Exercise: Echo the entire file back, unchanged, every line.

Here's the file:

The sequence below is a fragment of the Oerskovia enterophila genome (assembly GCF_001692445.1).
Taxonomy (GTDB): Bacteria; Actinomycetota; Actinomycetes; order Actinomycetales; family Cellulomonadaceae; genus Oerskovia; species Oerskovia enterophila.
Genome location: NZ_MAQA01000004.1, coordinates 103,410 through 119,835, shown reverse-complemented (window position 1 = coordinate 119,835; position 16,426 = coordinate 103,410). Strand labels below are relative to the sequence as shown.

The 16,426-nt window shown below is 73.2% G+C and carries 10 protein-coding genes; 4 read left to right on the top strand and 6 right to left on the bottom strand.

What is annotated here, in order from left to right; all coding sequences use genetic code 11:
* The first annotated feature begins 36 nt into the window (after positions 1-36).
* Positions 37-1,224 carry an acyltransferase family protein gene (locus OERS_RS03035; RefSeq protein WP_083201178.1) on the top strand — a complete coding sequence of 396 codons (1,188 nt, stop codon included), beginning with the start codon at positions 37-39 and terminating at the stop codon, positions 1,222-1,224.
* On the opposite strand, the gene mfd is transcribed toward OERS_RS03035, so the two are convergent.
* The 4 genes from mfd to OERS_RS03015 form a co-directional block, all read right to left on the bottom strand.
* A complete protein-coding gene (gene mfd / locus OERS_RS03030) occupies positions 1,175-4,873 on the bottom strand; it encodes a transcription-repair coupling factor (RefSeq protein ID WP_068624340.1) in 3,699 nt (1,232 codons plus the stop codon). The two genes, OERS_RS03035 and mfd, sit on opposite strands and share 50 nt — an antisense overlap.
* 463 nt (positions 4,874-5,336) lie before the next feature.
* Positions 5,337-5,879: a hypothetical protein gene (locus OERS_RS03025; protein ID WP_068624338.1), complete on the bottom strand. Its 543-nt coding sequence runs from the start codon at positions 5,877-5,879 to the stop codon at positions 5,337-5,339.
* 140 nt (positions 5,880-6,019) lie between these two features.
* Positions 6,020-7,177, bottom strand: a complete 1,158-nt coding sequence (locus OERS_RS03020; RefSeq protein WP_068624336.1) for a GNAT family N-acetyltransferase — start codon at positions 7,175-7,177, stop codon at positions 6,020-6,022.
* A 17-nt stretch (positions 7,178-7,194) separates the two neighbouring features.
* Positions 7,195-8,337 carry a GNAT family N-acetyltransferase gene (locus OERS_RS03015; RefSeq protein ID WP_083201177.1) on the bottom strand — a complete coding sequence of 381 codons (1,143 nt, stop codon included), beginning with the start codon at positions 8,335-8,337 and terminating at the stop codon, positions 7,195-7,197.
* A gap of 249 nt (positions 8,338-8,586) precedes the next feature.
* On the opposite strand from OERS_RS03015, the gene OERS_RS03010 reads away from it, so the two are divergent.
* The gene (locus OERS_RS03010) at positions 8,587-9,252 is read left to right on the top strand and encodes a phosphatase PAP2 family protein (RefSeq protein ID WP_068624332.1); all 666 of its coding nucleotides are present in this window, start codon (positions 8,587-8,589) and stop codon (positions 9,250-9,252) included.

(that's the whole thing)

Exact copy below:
The sequence below is a fragment of the Oerskovia enterophila genome (assembly GCF_001692445.1).
Taxonomy (GTDB): Bacteria; Actinomycetota; Actinomycetes; order Actinomycetales; family Cellulomonadaceae; genus Oerskovia; species Oerskovia enterophila.
Genome location: NZ_MAQA01000004.1, coordinates 103,410 through 119,835, shown reverse-complemented (window position 1 = coordinate 119,835; position 16,426 = coordinate 103,410). Strand labels below are relative to the sequence as shown.

The 16,426-nt window shown below is 73.2% G+C and carries 10 protein-coding genes; 4 read left to right on the top strand and 6 right to left on the bottom strand.

What is annotated here, in order from left to right; all coding sequences use genetic code 11:
* The first annotated feature begins 36 nt into the window (after positions 1-36).
* Positions 37-1,224 carry an acyltransferase family protein gene (locus OERS_RS03035; RefSeq protein WP_083201178.1) on the top strand — a complete coding sequence of 396 codons (1,188 nt, stop codon included), beginning with the start codon at positions 37-39 and terminating at the stop codon, positions 1,222-1,224.
* On the opposite strand, the gene mfd is transcribed toward OERS_RS03035, so the two are convergent.
* The 4 genes from mfd to OERS_RS03015 form a co-directional block, all read right to left on the bottom strand.
* A complete protein-coding gene (gene mfd / locus OERS_RS03030) occupies positions 1,175-4,873 on the bottom strand; it encodes a transcription-repair coupling factor (RefSeq protein ID WP_068624340.1) in 3,699 nt (1,232 codons plus the stop codon). The two genes, OERS_RS03035 and mfd, sit on opposite strands and share 50 nt — an antisense overlap.
* 463 nt (positions 4,874-5,336) lie before the next feature.
* Positions 5,337-5,879: a hypothetical protein gene (locus OERS_RS03025; protein ID WP_068624338.1), complete on the bottom strand. Its 543-nt coding sequence runs from the start codon at positions 5,877-5,879 to the stop codon at positions 5,337-5,339.
* 140 nt (positions 5,880-6,019) lie between these two features.
* Positions 6,020-7,177, bottom strand: a complete 1,158-nt coding sequence (locus OERS_RS03020; RefSeq protein WP_068624336.1) for a GNAT family N-acetyltransferase — start codon at positions 7,175-7,177, stop codon at positions 6,020-6,022.
* A 17-nt stretch (positions 7,178-7,194) separates the two neighbouring features.
* Positions 7,195-8,337 carry a GNAT family N-acetyltransferase gene (locus OERS_RS03015; RefSeq protein ID WP_083201177.1) on the bottom strand — a complete coding sequence of 381 codons (1,143 nt, stop codon included), beginning with the start codon at positions 8,335-8,337 and terminating at the stop codon, positions 7,195-7,197.
* A gap of 249 nt (positions 8,338-8,586) precedes the next feature.
* On the opposite strand from OERS_RS03015, the gene OERS_RS03010 reads away from it, so the two are divergent.
* The gene (locus OERS_RS03010) at positions 8,587-9,252 is read left to right on the top strand and encodes a phosphatase PAP2 family protein (RefSeq protein ID WP_068624332.1); all 666 of its coding nucleotides are present in this window, start codon (positions 8,587-8,589) and stop codon (positions 9,250-9,252) included.